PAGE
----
BMC hires experts to oversee roadwork
After facing flak for months over its inability to give Mumbai motorable roads, the Brihanmumbai Municipal Corporation (BMC) has decided to seek professional help. Sujit Mahamulkar reports.mumbai Updated: Sep 23, 2011 03:12 IST
After facing flak for months over its inability to give Mumbai motorable roads, the Brihanmumbai Municipal Corporation (BMC) has decided to seek professional help.
The civic body has appointed consultants to design the structure of roads, which the civic body has marked for concretisation and rebuilding. Three consultants have been appointed at a total cost of Rs 2.32 crore to advise the BMC on a durable structure for roads.
The three consultants — one each for the island city, eastern suburbs and western suburbs — will be paid Rs 77.58 lakh apiece.
The BMC has planned to start work on major and minor roads at a cost of Rs 550 crore and around Rs 370 crore, respectively.
The proposal to sanction Rs 550 crore (for major roads) will be tabled before the standing committee next week. The civic body looks after 1,900 km of Mumbai’s roads, of which, 530 km have already been concretised.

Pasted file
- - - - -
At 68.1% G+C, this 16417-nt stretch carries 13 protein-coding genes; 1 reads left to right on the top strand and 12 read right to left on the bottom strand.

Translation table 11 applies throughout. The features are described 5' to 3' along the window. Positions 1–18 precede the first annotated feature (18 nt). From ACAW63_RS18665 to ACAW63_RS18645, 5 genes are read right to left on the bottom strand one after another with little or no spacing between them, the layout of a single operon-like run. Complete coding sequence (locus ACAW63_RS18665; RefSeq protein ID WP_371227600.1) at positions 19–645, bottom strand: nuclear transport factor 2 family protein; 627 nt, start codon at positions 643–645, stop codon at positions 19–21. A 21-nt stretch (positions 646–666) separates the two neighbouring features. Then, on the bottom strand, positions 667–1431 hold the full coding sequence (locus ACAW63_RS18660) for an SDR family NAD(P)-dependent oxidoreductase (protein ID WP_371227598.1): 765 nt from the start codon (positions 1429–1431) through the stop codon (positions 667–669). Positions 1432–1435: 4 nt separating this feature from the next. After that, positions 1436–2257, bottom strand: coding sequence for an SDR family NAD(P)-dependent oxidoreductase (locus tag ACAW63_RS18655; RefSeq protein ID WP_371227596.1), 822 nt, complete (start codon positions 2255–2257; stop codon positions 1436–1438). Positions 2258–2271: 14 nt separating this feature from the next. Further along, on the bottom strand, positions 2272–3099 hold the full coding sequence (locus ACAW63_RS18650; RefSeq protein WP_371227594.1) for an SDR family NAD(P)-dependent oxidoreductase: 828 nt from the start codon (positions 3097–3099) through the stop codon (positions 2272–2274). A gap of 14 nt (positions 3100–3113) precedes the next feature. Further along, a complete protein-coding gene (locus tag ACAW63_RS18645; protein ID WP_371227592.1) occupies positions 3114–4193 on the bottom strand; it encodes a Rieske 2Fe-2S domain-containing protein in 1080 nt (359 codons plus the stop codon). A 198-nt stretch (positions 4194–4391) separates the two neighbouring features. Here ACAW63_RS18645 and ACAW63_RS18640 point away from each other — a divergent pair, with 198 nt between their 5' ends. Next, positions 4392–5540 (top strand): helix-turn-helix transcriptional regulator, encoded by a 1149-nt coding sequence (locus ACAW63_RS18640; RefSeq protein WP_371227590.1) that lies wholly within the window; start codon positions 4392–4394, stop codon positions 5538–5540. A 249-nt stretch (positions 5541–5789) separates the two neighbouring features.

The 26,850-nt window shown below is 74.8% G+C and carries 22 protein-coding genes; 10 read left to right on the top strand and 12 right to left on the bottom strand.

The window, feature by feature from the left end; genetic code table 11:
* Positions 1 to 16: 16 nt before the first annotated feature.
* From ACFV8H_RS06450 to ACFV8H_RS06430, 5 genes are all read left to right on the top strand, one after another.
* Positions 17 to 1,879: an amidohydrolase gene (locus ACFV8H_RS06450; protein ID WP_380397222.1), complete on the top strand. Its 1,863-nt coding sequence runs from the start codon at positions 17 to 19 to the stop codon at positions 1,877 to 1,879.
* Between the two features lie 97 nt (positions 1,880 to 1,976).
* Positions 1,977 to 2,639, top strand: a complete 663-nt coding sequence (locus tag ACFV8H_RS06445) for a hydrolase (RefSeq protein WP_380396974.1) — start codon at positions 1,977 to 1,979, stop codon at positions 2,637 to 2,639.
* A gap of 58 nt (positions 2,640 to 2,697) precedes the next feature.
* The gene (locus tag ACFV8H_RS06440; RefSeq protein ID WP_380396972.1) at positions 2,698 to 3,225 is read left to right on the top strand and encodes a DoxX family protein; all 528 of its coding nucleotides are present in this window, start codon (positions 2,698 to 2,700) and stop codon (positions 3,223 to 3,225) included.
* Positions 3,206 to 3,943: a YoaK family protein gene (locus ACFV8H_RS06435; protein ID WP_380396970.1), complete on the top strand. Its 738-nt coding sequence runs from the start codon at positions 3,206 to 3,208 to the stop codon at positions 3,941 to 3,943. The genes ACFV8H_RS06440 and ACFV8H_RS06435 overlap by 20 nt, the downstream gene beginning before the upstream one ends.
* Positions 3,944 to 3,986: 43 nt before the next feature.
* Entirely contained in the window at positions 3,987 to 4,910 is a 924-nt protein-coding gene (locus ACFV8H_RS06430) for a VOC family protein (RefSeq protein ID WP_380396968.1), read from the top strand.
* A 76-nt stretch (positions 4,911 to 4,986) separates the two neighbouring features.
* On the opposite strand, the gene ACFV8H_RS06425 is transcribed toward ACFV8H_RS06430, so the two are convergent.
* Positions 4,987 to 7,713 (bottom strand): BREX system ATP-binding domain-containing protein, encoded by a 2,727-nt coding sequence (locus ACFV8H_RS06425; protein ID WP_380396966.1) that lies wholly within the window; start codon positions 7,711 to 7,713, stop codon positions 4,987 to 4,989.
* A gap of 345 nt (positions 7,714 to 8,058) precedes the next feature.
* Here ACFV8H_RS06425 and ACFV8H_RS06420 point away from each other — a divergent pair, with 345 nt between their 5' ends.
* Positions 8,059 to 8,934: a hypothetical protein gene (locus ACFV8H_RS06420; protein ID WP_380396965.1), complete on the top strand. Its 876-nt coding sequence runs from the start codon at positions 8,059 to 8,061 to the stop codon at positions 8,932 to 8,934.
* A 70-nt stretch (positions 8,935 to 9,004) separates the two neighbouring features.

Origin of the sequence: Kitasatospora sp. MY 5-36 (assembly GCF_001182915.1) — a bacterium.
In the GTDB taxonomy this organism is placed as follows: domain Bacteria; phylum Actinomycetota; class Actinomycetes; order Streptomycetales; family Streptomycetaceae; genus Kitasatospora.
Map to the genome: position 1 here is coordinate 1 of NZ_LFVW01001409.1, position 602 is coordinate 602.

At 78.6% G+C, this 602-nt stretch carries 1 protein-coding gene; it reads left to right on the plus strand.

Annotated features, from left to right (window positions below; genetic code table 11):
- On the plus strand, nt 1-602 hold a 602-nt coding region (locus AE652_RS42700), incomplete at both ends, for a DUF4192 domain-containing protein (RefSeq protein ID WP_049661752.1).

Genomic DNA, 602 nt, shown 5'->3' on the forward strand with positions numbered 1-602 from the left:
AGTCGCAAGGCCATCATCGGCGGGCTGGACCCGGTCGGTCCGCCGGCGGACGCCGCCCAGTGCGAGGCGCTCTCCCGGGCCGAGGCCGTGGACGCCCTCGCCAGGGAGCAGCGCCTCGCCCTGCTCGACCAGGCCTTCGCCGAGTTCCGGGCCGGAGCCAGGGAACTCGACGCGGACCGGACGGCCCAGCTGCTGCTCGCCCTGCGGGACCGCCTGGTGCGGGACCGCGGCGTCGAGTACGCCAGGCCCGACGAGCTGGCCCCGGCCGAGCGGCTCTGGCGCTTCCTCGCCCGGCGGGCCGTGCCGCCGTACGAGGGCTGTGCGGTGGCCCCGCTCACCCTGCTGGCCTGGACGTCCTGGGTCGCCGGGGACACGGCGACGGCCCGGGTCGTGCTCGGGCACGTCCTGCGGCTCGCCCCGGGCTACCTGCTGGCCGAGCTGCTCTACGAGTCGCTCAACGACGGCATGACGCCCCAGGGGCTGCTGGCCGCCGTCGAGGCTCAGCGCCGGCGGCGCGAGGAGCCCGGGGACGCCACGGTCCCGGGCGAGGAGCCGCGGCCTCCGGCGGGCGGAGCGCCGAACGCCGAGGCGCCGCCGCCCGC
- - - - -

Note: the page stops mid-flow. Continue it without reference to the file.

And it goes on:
Consultants will assess each minor and major road covered and come up with relevant solutions for each road.
“They will assess the condition of road and traffic flow, among other things, and will give us a design detailing everything from the thickness of foundation to finishing coat of the road,” said Satish Badwe, chief engineer of the civic road department. “This will help us build better quality roads,” Badwe added.
The major problem, according to experts, is the lack of supervision during roadwork.
“We are not getting quality work because of lack of supervision,” said Nandkumar Salvi, former BMC chief engineer and a member of high court-appointed Road Monitoring Committee.
Badwe, however, said that this time, the ongoing work would be supervised not by ward level officials but by the department itself. “There will be proper inspection during the roadwork to maintain quality,” he said.
This monsoon, the civic body came under fire from citizens over the shoddy state of the roads. Despite spending Rs 57 crore on filling potholes, roads across the city continue to be pockmarked.
Hindustan Times had reported on July 20 that there were 6,000 potholes at 1,100 spots in the city. On July 23, the paper reported how the BMC had spent over Rs 5,000 crore towards building and maintaining roads over the past five years.